New to therapy?

This is an article for people who are either new to psychotherapy or are in therapy but unsure if they are currently getting what they need out of it.

Psychotherapy can be a great tool for healing and support but it does have limitations.  Additionally, a lot of clarifying work about what the client needs and whether the therapist is able to support them in this is frequently not done.  Ideally, the therapist will help you do some of this work, but it is also helpful if you can do some of it yourself.

Therapy is a useful resource for the following:

  1.  Receiving help exploring and understanding themes and events in your life.

For example: If you have difficulty with communication with a person in your life, therapy can help you understand your triggers, insecurities and boundaries better so you can take care of yourself the way you need.    

2.  Additional support and perspective in your life.

Having a dedicated time each week for a person to pay close attention to you and offer feedback is valuable.  Unfortunetly, many of us don’t receive this in daily life even in close friendships or with family.   Therapy also offers a place to speak freely about topics you might not bring up otherwise.  Over time, the therapist gets to know you deeply and the history of what you’ve been through. This can be a meaningful and healing experience.

How to get the most out of therapy

  1. Consider the time frame you’d like to be in therapy for.

For example, someone who is wanting to take a year or two to explore ongoing anxiety or grief or get to know themselves better is going to have a much different sort of therapy than someone who might want to spend six months developing coping strategies for how they relate to family members.  If you have a sense about how long you want to be in therapy and how deep you want the work to be and can communicate this to your therapist, you will have a much better chance of success.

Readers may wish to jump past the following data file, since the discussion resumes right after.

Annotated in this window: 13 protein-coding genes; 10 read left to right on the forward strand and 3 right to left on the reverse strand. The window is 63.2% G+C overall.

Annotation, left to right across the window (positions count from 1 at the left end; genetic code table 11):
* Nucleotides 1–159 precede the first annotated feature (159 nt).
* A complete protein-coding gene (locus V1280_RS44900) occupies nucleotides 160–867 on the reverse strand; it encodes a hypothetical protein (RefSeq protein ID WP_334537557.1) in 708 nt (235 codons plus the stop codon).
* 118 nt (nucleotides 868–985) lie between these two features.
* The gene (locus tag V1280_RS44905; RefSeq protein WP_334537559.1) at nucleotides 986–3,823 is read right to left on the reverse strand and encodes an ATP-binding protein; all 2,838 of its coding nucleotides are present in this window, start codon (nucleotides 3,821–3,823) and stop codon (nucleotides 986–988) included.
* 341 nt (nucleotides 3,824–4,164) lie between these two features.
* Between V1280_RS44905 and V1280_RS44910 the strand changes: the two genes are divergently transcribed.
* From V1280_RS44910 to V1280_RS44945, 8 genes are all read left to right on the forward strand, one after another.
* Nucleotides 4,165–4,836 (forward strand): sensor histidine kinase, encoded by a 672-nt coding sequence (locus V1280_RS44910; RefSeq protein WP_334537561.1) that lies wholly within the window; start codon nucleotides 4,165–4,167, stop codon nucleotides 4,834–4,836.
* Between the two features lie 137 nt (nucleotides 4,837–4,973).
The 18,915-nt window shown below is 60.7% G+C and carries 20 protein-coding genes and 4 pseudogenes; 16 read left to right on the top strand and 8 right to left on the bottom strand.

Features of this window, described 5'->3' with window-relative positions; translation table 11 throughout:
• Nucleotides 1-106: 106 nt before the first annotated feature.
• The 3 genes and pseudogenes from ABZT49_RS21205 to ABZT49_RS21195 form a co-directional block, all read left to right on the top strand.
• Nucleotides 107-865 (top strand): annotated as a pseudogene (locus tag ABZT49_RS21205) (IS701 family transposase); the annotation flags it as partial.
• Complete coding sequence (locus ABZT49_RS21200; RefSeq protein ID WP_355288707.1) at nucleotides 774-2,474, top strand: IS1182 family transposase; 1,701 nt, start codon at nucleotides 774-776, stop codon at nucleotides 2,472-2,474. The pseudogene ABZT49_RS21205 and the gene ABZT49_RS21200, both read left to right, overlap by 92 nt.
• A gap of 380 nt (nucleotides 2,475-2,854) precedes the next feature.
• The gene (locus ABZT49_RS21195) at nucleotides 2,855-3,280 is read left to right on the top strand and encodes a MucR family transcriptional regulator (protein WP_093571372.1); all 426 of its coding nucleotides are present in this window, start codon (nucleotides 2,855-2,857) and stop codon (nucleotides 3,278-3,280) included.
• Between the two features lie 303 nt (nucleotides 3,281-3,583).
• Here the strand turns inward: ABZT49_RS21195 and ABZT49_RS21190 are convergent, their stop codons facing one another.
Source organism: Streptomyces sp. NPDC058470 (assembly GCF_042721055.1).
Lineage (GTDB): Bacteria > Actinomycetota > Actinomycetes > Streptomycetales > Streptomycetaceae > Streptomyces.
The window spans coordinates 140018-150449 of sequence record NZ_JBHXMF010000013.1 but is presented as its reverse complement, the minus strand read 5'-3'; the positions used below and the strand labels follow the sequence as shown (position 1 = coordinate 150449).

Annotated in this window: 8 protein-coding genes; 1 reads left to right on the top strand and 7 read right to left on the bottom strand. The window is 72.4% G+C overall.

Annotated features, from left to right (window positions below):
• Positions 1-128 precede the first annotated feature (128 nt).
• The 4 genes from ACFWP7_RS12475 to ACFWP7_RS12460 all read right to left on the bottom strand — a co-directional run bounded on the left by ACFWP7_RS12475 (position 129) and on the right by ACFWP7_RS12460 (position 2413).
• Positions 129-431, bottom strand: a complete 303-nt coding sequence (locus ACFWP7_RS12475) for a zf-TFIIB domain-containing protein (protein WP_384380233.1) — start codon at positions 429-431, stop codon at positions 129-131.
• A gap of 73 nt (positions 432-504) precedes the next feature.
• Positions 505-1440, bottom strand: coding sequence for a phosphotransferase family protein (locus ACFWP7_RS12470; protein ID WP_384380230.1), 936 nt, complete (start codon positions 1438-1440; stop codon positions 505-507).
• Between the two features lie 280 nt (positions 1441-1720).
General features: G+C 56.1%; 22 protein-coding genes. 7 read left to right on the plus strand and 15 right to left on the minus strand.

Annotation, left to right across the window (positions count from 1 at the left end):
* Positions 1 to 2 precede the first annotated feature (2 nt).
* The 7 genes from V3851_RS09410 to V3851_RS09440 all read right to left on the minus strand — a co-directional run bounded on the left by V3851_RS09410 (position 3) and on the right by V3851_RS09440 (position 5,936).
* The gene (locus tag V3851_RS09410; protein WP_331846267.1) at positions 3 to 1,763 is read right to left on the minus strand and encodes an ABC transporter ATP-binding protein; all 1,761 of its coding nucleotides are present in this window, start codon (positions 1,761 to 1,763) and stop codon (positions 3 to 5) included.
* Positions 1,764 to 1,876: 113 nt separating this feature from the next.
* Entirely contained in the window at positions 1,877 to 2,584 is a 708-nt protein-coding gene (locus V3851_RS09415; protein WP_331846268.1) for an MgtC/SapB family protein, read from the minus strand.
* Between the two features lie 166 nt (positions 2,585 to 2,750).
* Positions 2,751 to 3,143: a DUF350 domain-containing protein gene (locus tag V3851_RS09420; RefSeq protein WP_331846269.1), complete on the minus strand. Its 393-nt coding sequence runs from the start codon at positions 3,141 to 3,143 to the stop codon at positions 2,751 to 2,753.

2. Consider what is most important for you to get out of the therapy.

Take 10 minutes right now and write down what you want for yourself from the therapy and what kind of relationship you want with your therapist.

Examples that might come up on a list:

  • support navigating through a difficult issue ( a challenge with a child or partner, deep depression, social anxiety, substance use issues)
  • understanding from the therapist about what its like to be in your body or have your experiences
  • security that the therapist has experience working with similar issues and has an idea how to help you
  • to feel better
  • the therapist can be a person you trust
  • safe space where you won’t be judged

3. Share this list with your therapist or a potential therapist and talk about it.

This is the tricky part! Traditionally, the therapist is in a role of authority and the client is more vulnerable because they are the one’s sharing.  This can make asserting your wants and needs or even vocalizing them difficult.  You might also expect the therapist to ask all of the questions or project that they will know things about you without you saying them.  These are totally normal thoughts but it’s a lot better if you can bring what you want and don’t want up directly so you have the best chance of getting what you need.

How to support yourself in discussing this list with a therapist:

  1. Know that you are the client and paying for the therapy.  You have every right to assess a therapist you are interviewing or a therapist you have been working with for a while.  Not being in a role of authority frequently makes people feel uncomfortable passing judgement or noticing personal quirks of the person they are working with.  You will do yourself a huge favor by allowing yourself to honestly assess the person you’re working with.  
  2. Share what you feel comfortable with on your list with the therapist and have a back and forth conversation.  Do you feel satisfied by the responses you’ve received?  If not, do you feel comfortable asking for more explanation or sharing that you don’t feel fully understood?
  3. If there are items on your list that are difficult to vocalize with the therapist you can ask for help.   You can either tell the therapist that there are some things that are important for you but you’re nervous talking about them, or you can asking other people in your life for support bringing up something difficult to your therapist.

If you’re able to do these things even just a little bit, great job!  You’re doing an awesome job supporting yourself and helping yourself get what you need.  It can be very difficult to assert what you want or aren’t totally happy with in therapy.  A competent therapist will welcome this sort of conversation and likely be happy you’ve brought things up.  You will both understand each other better at the end of this conversation and likely have better results going forward. 

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